Two Cherokee tribal elders want to change the lives of four captive grizzly bears. They’re prepared to bring a lawsuit to do so.
Bucking their own tribal council’s inaction on this issue, Amy Walker and Peggy Hill, both elders of the Eastern Band of Cherokee Indians (EBCI), say they will sue a North Carolina roadside zoo to liberate four captive grizzly bears. Walker and Hill believe the zoo is violating the federal Endangered Species Act (ESA).
The Cherokee Bear Zoo (CBZ) has operated on EBCI reservation land for almost 20 years. Currently ten bears live there, including the four grizzlies who make their home in small, depressing concrete pits. They don’t have grass or vegetation. They drink from the same water they bathe in. They’re living in bear hell.
CBZ is one of three animal zoos on EBCI land. All have been sharply criticized by animal activists, like People for the Ethical Treatment of Animals and the Animal Legal Defense Fund, over how the bears are forced to live.
The Problem With Bear Zoos
One of the three zoos, the Chief Saunooke Bear Park, was forced to close earlier this year after the U.S. Department of Agriculture cited it for repeated Animal Welfare Act violations, pulled its license and imposed a $20,000 fine. That zoo’s 11 bears went to a Texas animal sanctuary. Walker and Hill want all the bears from all three zoos sent to a sanctuary.
Grizzly bears are considered “threatened” under the ESA. Denying the protected grizzlies any sort of a normal, natural existence is a violation of federal law, say Walker, Hill and their attorney. According to their press release:
The ESA prohibits harming, harassing, or wounding protected species, but the grizzlies at CBZ are denied the opportunity to express every natural and vital behavior, including foraging, denning, hibernating, and nesting—and they’re suffering as a result.
In order to bring a citizen suit under the ESA, plaintiffs must first issue a 60-day “warning” letter, known as a Notice of Intent to Sue (NOI). After 60 days, if the alleged violations remain unresolved, a lawsuit may proceed in federal court.
In February 2013, tribal elders including Walker and Hill saw a disturbing video of the grizzlies at the CBZ. The incessant pacing and circling in the cramped pits caught their attention. Concerned, Walker and Hill asked the EBCI tribal council to do something about the bear zoos, including CBZ. Unfortunately, the council chose not to act, at least for the time being.
Bears Are Living in “An Open Concrete Grave”
The four grizzlies at the heart of this case are named Elvis, Marge, Layla and Lucky. The way they live would make any animal lover angry. Watch a YouTube video compilation of photos of the four CBZ grizzlies here:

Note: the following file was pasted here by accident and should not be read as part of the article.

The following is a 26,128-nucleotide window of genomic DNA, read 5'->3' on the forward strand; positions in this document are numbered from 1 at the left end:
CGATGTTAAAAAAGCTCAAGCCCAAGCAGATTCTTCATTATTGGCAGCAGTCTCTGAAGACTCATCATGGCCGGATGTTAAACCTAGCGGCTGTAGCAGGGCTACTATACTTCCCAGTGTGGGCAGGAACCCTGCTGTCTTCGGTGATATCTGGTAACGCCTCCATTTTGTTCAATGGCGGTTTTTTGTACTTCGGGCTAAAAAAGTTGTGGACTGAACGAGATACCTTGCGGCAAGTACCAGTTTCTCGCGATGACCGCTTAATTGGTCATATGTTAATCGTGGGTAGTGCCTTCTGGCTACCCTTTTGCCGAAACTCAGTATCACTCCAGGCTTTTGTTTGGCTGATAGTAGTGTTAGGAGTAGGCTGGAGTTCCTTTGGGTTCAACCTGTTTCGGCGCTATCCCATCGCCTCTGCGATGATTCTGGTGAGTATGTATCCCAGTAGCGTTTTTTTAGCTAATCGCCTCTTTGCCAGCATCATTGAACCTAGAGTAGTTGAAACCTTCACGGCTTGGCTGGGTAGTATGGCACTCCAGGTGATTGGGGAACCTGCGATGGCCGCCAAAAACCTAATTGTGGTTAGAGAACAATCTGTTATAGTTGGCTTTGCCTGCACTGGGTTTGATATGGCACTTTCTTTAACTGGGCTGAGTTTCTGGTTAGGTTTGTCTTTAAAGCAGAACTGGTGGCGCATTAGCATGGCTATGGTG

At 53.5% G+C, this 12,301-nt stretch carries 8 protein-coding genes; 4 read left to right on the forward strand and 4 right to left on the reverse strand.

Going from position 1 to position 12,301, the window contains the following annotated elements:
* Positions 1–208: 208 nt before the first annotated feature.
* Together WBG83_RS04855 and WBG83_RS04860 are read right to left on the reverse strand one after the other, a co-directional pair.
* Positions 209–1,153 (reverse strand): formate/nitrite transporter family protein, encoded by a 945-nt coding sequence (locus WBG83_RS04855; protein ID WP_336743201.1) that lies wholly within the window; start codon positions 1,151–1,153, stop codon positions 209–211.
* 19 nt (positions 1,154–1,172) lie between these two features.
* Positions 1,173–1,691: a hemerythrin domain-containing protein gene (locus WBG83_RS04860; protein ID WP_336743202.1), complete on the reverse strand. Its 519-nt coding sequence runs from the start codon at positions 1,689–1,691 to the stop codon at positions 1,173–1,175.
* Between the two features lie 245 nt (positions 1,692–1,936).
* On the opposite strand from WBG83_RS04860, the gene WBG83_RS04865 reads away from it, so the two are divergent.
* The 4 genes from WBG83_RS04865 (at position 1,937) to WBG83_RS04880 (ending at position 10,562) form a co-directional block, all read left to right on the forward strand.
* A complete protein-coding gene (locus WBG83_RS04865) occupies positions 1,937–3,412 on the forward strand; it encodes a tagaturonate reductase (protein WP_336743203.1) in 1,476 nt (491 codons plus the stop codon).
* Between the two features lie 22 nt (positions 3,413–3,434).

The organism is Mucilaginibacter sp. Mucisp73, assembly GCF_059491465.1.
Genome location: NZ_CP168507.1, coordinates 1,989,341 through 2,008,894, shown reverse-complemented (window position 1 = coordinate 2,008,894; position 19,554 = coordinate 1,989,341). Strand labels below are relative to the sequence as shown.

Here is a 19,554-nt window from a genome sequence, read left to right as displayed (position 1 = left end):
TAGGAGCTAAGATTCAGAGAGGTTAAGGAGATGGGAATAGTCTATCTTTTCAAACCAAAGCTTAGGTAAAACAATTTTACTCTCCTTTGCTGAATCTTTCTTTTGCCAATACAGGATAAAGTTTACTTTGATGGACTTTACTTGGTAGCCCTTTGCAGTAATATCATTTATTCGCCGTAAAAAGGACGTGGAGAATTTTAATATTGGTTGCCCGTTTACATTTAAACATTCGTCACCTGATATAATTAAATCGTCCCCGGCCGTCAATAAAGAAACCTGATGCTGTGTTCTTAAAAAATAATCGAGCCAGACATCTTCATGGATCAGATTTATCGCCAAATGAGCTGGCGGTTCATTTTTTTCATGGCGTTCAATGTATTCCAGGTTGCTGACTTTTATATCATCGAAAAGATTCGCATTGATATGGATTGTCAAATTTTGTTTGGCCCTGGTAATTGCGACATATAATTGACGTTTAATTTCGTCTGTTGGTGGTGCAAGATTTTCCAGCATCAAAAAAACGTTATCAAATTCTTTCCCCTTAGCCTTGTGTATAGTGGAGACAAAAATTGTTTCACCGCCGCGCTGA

“The Cherokee Bear Zoo is an open concrete grave for these intelligent animals and they must be moved from this despicable facility to a place where they’ll be cared for, not abused and neglected,” Walker said in a press release.
As described in the September 24th NOI, Elvis, Layla, Marge and Lucky live sad and unnatural lives at the CBZ:
Collette and Barry Coggins own the Cherokee Bear Zoo. They believe they are being unfairly criticized, in part because of what happened to the Chief Saunooke Bear Park recently.
“We take a lot better care of our bears than some people take of their children,” Collette Coggins told the Smoky Mountain News in late March. However, Ms. Coggins reportedly concedes that their zoo leaves a lot to be desired. “We realize now that they need to be upgraded,” she said. “We want to do better.”
Collette and Barry Coggins asked the EBCI tribal council in February and again in March 2013 to lease them land on the reservation. They want to remedy the problems by building a multi-million dollar “bear sanctuary” that would give the bears everything they lack right now. The council, according to news reports, tabled that request pending further discussions. Progress for the bears came to a screeching halt.
Six months later, Amy Walker and Peggy Hill are not standing idly by. As the adage says, if you want something done right, do it yourself. When 60 days elapses in late November 2013, they will be free to pursue their case under the Endangered Species Act.
Bear lovers everywhere will be watching with fingers crossed for Elvis, Marge, Layla and Lucky.
Photo credit: People for the Ethical Treatment of Animals
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